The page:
Fun with Web Metrics

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Education: determining K-12 in-class usage

I overheard a brief snippet of conversation this morning, talking about usage of a particular feature on an education-based web site.

They said that they assumed most of the traffic to said feature was classroom-based.

This reminded me that this is a problem for which I have never found a usable answer:

How can we separate “education” traffic from the overall traffic noise?

It occurred to me that if the percentage of K-12 schools in the US used the *.k12.(state).us domain for their server, then looking for those domain names in the logs would give some assessment of in-class usage. It wouldn’t trap things like teachers working from home, etc., but that might be OK if we could work under the assumption that detecting *.k12.(state).us was a likely situation of “in class” usage.

Problem is, I can’t (quickly) ascertain to what extent the schools ARE on *.k12.(state).us versus some other domain name. One co-worker thought that there were actually FEWER schools on it than five years ago. It seems to me that were I in the state-level office that has to keep track of school domains, that I would greatly prefer they register under a common (and somewhat protected) domain space even if the actual network providers were a sundry lot.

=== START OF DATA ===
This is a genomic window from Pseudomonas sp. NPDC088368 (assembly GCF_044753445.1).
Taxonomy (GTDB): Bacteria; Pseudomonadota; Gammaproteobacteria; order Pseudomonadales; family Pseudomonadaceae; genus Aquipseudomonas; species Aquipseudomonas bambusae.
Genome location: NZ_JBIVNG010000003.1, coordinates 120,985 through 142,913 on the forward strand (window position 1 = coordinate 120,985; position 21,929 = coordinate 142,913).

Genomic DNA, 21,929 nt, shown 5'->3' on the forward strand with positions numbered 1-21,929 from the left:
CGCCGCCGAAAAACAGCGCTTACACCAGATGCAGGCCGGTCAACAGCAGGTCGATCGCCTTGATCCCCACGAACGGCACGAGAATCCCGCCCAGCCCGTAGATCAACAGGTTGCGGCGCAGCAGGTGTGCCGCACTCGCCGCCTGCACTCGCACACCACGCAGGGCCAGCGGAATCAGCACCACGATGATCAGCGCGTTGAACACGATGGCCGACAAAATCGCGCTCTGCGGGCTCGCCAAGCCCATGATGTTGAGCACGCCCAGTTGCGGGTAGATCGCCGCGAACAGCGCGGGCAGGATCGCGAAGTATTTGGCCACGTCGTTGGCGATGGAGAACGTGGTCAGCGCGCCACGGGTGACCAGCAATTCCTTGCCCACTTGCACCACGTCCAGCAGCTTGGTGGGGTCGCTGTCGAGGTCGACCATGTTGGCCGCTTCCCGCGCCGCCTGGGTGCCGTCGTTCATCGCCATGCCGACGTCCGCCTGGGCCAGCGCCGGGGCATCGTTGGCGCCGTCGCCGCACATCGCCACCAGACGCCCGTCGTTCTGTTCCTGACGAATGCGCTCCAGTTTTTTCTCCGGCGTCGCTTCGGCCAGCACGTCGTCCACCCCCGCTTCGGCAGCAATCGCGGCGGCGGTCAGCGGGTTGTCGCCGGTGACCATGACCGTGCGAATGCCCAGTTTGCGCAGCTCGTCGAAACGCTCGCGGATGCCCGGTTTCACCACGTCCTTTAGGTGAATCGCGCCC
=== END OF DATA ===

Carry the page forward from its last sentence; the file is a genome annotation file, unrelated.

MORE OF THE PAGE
Can anyone out there shed any light on this? Even getting a series of fuzzy stats that could be strung together to make a fudge factor on observed traffic would be better than “we’re just assuming that MOST is K-12” without actually looking at the logs…

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November 19, 2010 - Posted by | Uncategorized | ,

1 Comment »

  1. Is there any value in looking at time of day (adjusted for time zone of self-declared location)? That wouldn’t separate out teacher prep time from in-class use entirely, but teachers don’t have all that much prep time during the day. Or is it more important to separate casual viewers from actual teacher-classroom use, either of which might be during school hours?

    Comment by Madeleine Rothberg | November 29, 2010 | Reply


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